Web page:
Another turning point in her work, she continues, has been changing the way she reflected on her impact. “I don’t know if it’s useful to think about your work being important. Halfway through last year I started to realize I didn’t care if anyone thought what I was doing was important or not because I was so fulfilled by what I was actually putting out. I started out to write something important about games, but now what I really care about is that I like it. The people I write it for like it, but most of all me. [I became] more humble, and maybe that’s making me a better writer. I stopped striving toward being important all the time because that was detrimental to my work… I think in terms of work, you should start to understand that the importance will probably come.”
Along with this evolution came a growing understanding of how to present herself to an audience. “I had to be very careful not to write defensively. I realized halfway through my journalism career that if you start to write an essay against what you know will be written in the comments it starts to become a really nasty piece of work because all you’re doing is fighting the commenters before they’ve got there.
“I [also] almost fell into this trap, at the beginning at least, of feeling like I had to bring up the fact that I’m a woman,” she says, talking about the ways in which writing from a personal perspective could both welcome and alienate certain readers. “I ended up writing about parts of my life that were implicit signals of my life experience as a woman, which welcomes women readers and signals that it’s a safe space. I spoke directly to women readers, and they ended up reading my work more frequently… [And] there isn’t a way that you can get away from your identity. If I don’t just write what I think then I’m betraying myself.”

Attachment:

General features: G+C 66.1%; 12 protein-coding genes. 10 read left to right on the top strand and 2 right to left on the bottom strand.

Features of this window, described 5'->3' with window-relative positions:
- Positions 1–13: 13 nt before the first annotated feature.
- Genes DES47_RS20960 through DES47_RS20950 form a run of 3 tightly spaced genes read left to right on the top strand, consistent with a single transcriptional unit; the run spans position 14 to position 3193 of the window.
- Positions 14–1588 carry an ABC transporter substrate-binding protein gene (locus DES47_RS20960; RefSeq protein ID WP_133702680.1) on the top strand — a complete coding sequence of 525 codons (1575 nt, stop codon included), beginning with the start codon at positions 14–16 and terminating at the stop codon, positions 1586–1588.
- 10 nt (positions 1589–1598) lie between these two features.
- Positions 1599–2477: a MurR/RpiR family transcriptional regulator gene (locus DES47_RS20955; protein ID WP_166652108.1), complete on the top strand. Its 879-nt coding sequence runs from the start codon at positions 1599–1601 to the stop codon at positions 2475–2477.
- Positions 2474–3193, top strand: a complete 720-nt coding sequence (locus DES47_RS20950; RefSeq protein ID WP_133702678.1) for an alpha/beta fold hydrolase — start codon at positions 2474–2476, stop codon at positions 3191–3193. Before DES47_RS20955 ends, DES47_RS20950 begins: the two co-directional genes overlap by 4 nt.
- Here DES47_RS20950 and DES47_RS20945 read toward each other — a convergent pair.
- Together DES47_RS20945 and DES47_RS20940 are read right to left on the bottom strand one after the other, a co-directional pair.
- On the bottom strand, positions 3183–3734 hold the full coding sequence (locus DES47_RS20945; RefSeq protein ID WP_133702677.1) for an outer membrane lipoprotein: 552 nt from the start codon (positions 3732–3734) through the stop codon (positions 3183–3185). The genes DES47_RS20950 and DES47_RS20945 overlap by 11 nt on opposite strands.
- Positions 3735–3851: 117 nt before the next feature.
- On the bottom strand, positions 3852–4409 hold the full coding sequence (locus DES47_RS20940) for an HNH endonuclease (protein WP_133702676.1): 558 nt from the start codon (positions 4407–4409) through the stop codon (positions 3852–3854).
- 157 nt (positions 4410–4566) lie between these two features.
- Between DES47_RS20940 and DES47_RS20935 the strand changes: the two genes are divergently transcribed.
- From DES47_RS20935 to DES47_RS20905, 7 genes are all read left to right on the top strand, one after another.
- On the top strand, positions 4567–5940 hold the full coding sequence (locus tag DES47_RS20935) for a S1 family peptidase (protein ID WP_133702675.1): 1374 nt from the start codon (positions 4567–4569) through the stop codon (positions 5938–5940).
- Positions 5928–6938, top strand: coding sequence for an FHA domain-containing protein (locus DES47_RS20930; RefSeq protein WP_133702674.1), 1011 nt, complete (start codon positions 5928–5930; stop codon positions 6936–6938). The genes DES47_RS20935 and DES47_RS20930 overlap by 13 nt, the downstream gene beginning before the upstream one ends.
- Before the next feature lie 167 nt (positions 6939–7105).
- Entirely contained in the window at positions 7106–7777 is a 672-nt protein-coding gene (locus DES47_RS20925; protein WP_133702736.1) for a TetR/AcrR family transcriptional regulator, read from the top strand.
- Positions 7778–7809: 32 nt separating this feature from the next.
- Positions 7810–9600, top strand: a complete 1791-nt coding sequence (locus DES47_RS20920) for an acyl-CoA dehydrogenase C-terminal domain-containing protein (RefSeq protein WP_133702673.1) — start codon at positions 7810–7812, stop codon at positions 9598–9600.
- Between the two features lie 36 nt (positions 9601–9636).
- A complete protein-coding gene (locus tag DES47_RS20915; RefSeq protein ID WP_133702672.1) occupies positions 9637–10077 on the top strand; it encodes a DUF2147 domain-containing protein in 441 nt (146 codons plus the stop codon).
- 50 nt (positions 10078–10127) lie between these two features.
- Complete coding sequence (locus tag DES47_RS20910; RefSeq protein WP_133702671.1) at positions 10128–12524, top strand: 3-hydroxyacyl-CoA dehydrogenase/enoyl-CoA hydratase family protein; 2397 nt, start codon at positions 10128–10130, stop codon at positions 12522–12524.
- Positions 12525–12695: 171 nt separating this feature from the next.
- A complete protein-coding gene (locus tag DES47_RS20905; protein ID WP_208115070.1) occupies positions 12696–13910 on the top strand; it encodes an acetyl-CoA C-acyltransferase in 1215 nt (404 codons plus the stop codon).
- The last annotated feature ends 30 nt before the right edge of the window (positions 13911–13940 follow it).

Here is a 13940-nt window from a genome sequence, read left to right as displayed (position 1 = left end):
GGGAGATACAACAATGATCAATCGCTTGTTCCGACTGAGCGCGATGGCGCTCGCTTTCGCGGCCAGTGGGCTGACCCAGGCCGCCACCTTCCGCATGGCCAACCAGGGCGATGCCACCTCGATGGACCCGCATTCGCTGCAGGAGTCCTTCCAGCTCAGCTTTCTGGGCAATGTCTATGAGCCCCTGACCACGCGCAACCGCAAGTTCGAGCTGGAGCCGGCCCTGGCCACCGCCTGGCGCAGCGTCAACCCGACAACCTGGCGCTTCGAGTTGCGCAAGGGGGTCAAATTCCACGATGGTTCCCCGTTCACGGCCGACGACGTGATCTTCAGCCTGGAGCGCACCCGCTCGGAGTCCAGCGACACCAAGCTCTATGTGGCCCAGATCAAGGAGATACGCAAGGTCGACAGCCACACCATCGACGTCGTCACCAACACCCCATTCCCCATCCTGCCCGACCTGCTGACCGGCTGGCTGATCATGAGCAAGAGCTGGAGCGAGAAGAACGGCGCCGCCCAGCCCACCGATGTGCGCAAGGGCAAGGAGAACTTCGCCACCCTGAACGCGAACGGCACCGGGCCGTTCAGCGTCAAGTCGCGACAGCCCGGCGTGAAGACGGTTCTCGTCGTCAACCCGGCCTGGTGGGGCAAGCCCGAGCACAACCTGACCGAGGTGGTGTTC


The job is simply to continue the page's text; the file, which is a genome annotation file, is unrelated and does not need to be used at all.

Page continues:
This combination of openness and writing for herself has garnered a positive response from her readers and supporters, many of whom are writers or developers themselves. She tells me a lot of people wrote her to say, “Thank you so much for writing this; I really needed to read this today. I felt like I was failing, but it’s nice to know that someone else in the world is struggling with this. Maybe I can make something too.”
For me, this “me too” is the heart of the book. In translating between writers and game developers, the journalist and her words, and people’s lives and their creative output, Cara turns both making games and games writing into a kind of mundane magic. Creativity and talent aren’t things that are handed down to us from on high, but rather something we pull out of ourselves and offer to others, something we can hone through hard work once we have the willingness to be open to it and to be open to ourselves.
“Games are the most personal thing,” Cara concludes. “Hopefully you can start to see exactly why each person makes the games that they do. All these people are creating things through hard work that enriches people’s lives and helps them think about things in a new way. I think people need a reason to get up in the morning, and people who create things create that reason. [The people I interviewed are] so human, and that’s helped me realize I might not be too far away from the things they’ve created. If them, why not me?”
Riley MacLeod is a freelance writer and editor whose work has been seen at The Border House, Relevant Magazine, and Lambda Literary, among others. He is the former editor of Topside Press, a small press fostering new voices in transgender fiction. You can follow him on Twitter.